J.B.Bury’s works – 1920
THE IDEA OF PROGRESS
AN INQUIRY INTO ITS ORIGIN AND GROWING
- The McMillan and Co., London, 1920, 377 pages
- The McMillan and Co., London, 1921, 377 pages
- The McMillan and Co., London, 1928, 377 pages
- [with an INTRODUCTION by Charles Beard] – The McMillan and Co., New York, 1928, 377 pages
|2 copies available:|
Enough has been said to show that the Progress of humanity belongs to the same order of ideas as Providence or personal immortality. It is true or it is false, and like them it cannot be proved either true or false. Belief in it is an act of faith.
The idea of human Progress then is a theory which involves a synthesis of the past and a prophecy of the future. It is based on an interpretation of history which regards men as slowly advancing – pedetemtim progredientes – in a definite and desirable direction, and infers that this progress will continue indefinitely. And it implies that, as
the issue of the earth’s great business,
a condition of general happiness will ultimate be enjoyed, which will justify the whole process of civilisation; for otherwise the direction would not be desirable. There is also a further implication. The process must be the necessary outcome of the physical and social nature of man; it must not be at the mercy of any external will; otherwise there would be no guarantee of its continuance and its issue, and the idea of Progress would lapse into the idea of Providence.” …
[J. B. Bury – 1920]
… if we accept the reasonings on which the dogma of Progress is based, must we not carry them to their full conclusion? In escaping from the illusion of finality, is it legitimate to exempt that dogma itself? Must not it, too, submit to its own negation of finality? Will not that process of change, for which Progress is the optimistic name, compel “Progress” too to fall from the commanding position in which it is now, with apparent security, enthroned? ’Έσσεται ήμαρ όταν … A day will come, in the revolution of centuries, when a new idea will usurp its place as the directing idea of humanity. Another star, unnoticed now or invisible, will climb up the intellectual heaven, and human emotions will react to its influence, human plans respond to its guidance. It will be the criterion by which Progress and all other ideas will be judged. And it too will have its successor.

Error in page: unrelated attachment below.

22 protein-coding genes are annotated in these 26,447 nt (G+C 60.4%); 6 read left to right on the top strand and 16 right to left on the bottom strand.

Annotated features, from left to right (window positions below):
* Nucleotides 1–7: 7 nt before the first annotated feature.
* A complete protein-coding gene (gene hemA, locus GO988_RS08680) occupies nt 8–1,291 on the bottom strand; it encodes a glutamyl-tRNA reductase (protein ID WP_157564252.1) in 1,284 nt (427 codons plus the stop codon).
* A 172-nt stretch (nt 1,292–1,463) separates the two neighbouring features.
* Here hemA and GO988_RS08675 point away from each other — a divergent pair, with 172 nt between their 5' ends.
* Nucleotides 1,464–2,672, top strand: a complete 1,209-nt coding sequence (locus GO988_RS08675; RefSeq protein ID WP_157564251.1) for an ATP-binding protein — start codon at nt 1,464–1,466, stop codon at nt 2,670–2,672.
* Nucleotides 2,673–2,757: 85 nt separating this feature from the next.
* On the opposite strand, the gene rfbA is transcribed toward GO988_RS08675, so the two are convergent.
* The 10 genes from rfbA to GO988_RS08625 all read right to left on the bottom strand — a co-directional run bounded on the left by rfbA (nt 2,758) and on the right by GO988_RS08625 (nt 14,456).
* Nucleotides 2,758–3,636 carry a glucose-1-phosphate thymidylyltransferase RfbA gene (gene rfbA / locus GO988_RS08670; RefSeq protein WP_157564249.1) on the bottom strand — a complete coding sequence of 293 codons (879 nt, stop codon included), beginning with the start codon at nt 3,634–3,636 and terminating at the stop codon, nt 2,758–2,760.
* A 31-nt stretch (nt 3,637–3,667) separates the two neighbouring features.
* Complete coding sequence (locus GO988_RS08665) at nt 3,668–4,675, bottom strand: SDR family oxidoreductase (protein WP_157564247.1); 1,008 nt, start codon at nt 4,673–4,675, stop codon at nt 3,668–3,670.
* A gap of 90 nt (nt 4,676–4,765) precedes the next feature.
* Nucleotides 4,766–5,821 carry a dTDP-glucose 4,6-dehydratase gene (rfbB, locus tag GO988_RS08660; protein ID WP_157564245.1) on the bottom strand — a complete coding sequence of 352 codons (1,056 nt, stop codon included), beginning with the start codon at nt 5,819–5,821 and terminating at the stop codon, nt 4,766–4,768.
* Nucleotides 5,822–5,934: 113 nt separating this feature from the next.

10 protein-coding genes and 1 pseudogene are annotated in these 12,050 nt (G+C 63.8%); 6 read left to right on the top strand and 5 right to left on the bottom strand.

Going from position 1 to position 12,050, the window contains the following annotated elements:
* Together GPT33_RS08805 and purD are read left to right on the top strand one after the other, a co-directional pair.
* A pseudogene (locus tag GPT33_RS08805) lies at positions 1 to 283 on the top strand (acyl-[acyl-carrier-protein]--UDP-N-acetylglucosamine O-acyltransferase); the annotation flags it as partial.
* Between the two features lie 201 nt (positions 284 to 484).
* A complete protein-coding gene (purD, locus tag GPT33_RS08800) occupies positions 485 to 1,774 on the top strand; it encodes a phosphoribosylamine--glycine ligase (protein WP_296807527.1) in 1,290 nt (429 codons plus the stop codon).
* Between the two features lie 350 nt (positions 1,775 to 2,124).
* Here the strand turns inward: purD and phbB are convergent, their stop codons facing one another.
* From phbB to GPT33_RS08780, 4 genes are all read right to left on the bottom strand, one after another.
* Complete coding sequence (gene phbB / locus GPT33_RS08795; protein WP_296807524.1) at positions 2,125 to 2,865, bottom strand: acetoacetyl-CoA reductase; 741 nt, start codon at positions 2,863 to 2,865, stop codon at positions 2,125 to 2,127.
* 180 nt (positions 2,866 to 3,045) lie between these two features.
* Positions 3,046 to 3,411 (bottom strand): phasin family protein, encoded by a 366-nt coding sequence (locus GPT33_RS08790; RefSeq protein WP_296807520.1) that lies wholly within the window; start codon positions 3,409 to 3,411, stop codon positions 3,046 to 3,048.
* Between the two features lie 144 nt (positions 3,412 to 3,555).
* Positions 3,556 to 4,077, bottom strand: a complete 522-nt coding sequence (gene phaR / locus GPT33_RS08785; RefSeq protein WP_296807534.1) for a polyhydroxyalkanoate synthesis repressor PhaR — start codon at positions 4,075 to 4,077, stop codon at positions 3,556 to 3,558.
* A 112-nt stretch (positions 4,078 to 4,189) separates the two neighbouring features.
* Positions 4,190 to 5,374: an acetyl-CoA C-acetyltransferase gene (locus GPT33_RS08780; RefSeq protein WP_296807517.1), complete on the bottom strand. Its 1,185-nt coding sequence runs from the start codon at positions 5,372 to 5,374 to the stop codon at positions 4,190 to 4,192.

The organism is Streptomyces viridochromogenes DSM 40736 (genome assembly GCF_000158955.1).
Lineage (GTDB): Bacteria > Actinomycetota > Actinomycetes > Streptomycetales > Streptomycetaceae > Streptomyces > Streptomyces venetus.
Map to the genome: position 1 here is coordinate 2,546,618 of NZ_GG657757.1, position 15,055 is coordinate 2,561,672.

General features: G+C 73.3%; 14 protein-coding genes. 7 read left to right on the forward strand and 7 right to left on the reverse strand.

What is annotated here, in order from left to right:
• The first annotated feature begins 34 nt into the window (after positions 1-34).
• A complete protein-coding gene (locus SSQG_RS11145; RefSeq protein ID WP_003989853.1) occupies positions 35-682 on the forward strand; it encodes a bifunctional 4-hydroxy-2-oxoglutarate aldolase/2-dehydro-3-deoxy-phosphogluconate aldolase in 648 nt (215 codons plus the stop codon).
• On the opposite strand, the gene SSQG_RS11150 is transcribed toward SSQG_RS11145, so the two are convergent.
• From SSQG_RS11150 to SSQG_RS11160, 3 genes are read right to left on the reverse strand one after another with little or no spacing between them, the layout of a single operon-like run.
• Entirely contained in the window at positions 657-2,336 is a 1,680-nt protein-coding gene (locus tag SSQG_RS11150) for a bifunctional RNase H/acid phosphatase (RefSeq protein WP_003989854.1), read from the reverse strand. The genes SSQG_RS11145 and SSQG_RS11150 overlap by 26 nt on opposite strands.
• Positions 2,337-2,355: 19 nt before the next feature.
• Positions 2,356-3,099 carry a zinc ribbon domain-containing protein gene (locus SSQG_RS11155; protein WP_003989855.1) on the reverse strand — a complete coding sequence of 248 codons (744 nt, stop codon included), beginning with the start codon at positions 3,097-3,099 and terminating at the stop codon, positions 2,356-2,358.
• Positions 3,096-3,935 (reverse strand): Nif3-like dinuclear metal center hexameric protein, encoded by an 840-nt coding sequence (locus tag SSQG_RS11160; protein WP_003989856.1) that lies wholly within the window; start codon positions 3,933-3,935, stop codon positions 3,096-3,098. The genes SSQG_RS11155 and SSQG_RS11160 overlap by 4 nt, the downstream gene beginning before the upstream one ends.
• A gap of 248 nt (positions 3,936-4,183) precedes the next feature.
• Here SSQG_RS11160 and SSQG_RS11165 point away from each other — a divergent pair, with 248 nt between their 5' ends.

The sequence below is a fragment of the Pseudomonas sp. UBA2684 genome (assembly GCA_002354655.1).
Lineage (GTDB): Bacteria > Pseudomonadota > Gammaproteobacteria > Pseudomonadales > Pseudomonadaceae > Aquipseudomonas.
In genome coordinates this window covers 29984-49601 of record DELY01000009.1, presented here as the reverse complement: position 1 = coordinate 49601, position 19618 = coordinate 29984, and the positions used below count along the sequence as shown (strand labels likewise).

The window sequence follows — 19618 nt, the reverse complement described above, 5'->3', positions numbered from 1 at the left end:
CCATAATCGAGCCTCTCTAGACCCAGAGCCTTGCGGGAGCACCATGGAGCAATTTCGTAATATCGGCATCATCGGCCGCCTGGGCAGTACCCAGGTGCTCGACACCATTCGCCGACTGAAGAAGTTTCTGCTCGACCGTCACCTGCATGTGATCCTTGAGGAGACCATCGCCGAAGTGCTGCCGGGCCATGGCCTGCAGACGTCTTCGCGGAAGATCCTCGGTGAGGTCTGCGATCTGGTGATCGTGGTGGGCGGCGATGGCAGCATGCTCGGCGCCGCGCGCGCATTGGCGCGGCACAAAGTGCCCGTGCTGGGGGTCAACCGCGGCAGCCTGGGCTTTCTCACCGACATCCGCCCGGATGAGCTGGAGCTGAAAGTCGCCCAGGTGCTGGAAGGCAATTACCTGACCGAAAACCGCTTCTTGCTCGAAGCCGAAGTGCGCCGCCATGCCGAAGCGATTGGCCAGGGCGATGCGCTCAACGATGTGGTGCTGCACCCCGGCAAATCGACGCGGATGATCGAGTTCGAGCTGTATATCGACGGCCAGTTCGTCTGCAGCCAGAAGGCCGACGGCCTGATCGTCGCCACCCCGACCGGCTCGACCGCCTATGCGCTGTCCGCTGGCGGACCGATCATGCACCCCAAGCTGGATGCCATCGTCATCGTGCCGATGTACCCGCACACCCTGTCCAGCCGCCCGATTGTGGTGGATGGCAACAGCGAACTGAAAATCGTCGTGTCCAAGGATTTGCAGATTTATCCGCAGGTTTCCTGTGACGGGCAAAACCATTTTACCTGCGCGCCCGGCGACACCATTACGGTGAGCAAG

In other words, does not Progress itself suggest that its value as a doctrine is only relative, corresponding to a certain not very advanced stage of civilisation; just as Providence, in its day, was an idea of relative value, corresponding to a stage somewhat less advanced? Or will it be said that this argument is merely a disconcerting trick of dialectic played under cover of the darkness in which the issue of the future is safely hidden by Horace’s prudent god?
[J. B. Bury – 1920]